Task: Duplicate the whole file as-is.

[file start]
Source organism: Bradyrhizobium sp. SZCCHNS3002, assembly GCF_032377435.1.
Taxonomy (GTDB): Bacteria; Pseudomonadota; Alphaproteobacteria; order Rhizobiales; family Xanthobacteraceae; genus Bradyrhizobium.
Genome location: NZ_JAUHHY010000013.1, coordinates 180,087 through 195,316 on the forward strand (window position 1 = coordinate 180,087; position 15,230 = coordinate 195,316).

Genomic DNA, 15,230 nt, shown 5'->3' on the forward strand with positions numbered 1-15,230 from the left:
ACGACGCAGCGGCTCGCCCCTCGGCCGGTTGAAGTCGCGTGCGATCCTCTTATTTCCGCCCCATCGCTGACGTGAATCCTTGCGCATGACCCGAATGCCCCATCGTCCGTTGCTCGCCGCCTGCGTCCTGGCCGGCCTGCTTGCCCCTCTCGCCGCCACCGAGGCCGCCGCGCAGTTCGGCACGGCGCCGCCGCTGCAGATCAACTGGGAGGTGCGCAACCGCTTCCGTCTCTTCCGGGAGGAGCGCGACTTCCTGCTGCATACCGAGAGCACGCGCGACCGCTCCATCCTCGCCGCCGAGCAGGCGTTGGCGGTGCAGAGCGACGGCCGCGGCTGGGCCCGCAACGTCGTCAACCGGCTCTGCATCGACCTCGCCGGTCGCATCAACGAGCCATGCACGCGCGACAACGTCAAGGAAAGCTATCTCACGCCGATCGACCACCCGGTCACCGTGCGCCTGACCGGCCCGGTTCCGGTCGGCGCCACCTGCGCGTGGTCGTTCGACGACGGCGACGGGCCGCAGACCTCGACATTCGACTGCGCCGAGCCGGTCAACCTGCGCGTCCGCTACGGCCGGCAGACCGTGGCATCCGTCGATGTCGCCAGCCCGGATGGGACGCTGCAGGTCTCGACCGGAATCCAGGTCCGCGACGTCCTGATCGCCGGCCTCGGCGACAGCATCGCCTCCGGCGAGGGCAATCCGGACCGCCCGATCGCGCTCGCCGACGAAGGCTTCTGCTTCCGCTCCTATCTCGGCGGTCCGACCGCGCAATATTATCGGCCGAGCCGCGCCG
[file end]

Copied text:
Source organism: Bradyrhizobium sp. SZCCHNS3002, assembly GCF_032377435.1.
Taxonomy (GTDB): Bacteria; Pseudomonadota; Alphaproteobacteria; order Rhizobiales; family Xanthobacteraceae; genus Bradyrhizobium.
Genome location: NZ_JAUHHY010000013.1, coordinates 180,087 through 195,316 on the forward strand (window position 1 = coordinate 180,087; position 15,230 = coordinate 195,316).

Genomic DNA, 15,230 nt, shown 5'->3' on the forward strand with positions numbered 1-15,230 from the left:
ACGACGCAGCGGCTCGCCCCTCGGCCGGTTGAAGTCGCGTGCGATCCTCTTATTTCCGCCCCATCGCTGACGTGAATCCTTGCGCATGACCCGAATGCCCCATCGTCCGTTGCTCGCCGCCTGCGTCCTGGCCGGCCTGCTTGCCCCTCTCGCCGCCACCGAGGCCGCCGCGCAGTTCGGCACGGCGCCGCCGCTGCAGATCAACTGGGAGGTGCGCAACCGCTTCCGTCTCTTCCGGGAGGAGCGCGACTTCCTGCTGCATACCGAGAGCACGCGCGACCGCTCCATCCTCGCCGCCGAGCAGGCGTTGGCGGTGCAGAGCGACGGCCGCGGCTGGGCCCGCAACGTCGTCAACCGGCTCTGCATCGACCTCGCCGGTCGCATCAACGAGCCATGCACGCGCGACAACGTCAAGGAAAGCTATCTCACGCCGATCGACCACCCGGTCACCGTGCGCCTGACCGGCCCGGTTCCGGTCGGCGCCACCTGCGCGTGGTCGTTCGACGACGGCGACGGGCCGCAGACCTCGACATTCGACTGCGCCGAGCCGGTCAACCTGCGCGTCCGCTACGGCCGGCAGACCGTGGCATCCGTCGATGTCGCCAGCCCGGATGGGACGCTGCAGGTCTCGACCGGAATCCAGGTCCGCGACGTCCTGATCGCCGGCCTCGGCGACAGCATCGCCTCCGGCGAGGGCAATCCGGACCGCCCGATCGCGCTCGCCGACGAAGGCTTCTGCTTCCGCTCCTATCTCGGCGGTCCGACCGCGCAATATTATCGGCCGAGCCGCGCCG